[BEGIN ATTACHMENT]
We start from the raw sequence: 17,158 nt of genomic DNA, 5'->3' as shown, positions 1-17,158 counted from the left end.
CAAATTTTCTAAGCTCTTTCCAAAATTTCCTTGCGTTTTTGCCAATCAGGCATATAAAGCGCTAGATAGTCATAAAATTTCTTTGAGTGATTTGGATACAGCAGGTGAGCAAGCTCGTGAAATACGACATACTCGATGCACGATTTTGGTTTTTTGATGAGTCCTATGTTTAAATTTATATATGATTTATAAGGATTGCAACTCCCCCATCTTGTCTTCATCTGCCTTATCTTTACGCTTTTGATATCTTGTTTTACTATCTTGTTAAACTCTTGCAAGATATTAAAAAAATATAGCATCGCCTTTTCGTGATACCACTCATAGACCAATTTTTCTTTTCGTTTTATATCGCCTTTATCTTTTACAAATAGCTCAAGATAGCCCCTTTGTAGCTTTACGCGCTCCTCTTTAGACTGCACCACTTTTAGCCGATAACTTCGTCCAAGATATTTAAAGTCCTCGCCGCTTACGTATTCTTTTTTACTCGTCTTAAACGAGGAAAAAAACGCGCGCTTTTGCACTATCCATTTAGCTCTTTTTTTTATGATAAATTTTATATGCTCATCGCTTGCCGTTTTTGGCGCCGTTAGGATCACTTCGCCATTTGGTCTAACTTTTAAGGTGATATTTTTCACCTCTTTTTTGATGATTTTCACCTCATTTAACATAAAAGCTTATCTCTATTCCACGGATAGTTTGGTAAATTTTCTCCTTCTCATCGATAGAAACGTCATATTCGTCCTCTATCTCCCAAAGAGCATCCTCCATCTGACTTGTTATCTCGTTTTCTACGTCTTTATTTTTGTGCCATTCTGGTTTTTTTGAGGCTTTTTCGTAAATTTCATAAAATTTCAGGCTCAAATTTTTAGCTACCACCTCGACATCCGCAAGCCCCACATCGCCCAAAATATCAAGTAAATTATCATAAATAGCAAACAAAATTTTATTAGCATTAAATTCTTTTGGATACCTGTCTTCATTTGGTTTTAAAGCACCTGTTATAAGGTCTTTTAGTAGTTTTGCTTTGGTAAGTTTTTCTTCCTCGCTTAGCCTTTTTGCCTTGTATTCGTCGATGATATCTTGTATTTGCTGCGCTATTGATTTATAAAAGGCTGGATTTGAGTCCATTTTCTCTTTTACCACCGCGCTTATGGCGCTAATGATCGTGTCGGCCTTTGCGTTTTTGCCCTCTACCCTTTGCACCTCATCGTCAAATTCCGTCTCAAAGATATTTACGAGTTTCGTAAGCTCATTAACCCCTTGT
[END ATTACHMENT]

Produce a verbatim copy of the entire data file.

We start from the raw sequence: 17,158 nt of genomic DNA, 5'->3' as shown, positions 1-17,158 counted from the left end.
CAAATTTTCTAAGCTCTTTCCAAAATTTCCTTGCGTTTTTGCCAATCAGGCATATAAAGCGCTAGATAGTCATAAAATTTCTTTGAGTGATTTGGATACAGCAGGTGAGCAAGCTCGTGAAATACGACATACTCGATGCACGATTTTGGTTTTTTGATGAGTCCTATGTTTAAATTTATATATGATTTATAAGGATTGCAACTCCCCCATCTTGTCTTCATCTGCCTTATCTTTACGCTTTTGATATCTTGTTTTACTATCTTGTTAAACTCTTGCAAGATATTAAAAAAATATAGCATCGCCTTTTCGTGATACCACTCATAGACCAATTTTTCTTTTCGTTTTATATCGCCTTTATCTTTTACAAATAGCTCAAGATAGCCCCTTTGTAGCTTTACGCGCTCCTCTTTAGACTGCACCACTTTTAGCCGATAACTTCGTCCAAGATATTTAAAGTCCTCGCCGCTTACGTATTCTTTTTTACTCGTCTTAAACGAGGAAAAAAACGCGCGCTTTTGCACTATCCATTTAGCTCTTTTTTTTATGATAAATTTTATATGCTCATCGCTTGCCGTTTTTGGCGCCGTTAGGATCACTTCGCCATTTGGTCTAACTTTTAAGGTGATATTTTTCACCTCTTTTTTGATGATTTTCACCTCATTTAACATAAAAGCTTATCTCTATTCCACGGATAGTTTGGTAAATTTTCTCCTTCTCATCGATAGAAACGTCATATTCGTCCTCTATCTCCCAAAGAGCATCCTCCATCTGACTTGTTATCTCGTTTTCTACGTCTTTATTTTTGTGCCATTCTGGTTTTTTTGAGGCTTTTTCGTAAATTTCATAAAATTTCAGGCTCAAATTTTTAGCTACCACCTCGACATCCGCAAGCCCCACATCGCCCAAAATATCAAGTAAATTATCATAAATAGCAAACAAAATTTTATTAGCATTAAATTCTTTTGGATACCTGTCTTCATTTGGTTTTAAAGCACCTGTTATAAGGTCTTTTAGTAGTTTTGCTTTGGTAAGTTTTTCTTCCTCGCTTAGCCTTTTTGCCTTGTATTCGTCGATGATATCTTGTATTTGCTGCGCTATTGATTTATAAAAGGCTGGATTTGAGTCCATTTTCTCTTTTACCACCGCGCTTATGGCGCTAATGATCGTGTCGGCCTTTGCGTTTTTGCCCTCTACCCTTTGCACCTCATCGTCAAATTCCGTCTCAAAGATATTTACGAGTTTCGTAAGCTCATTAACCCCTTGT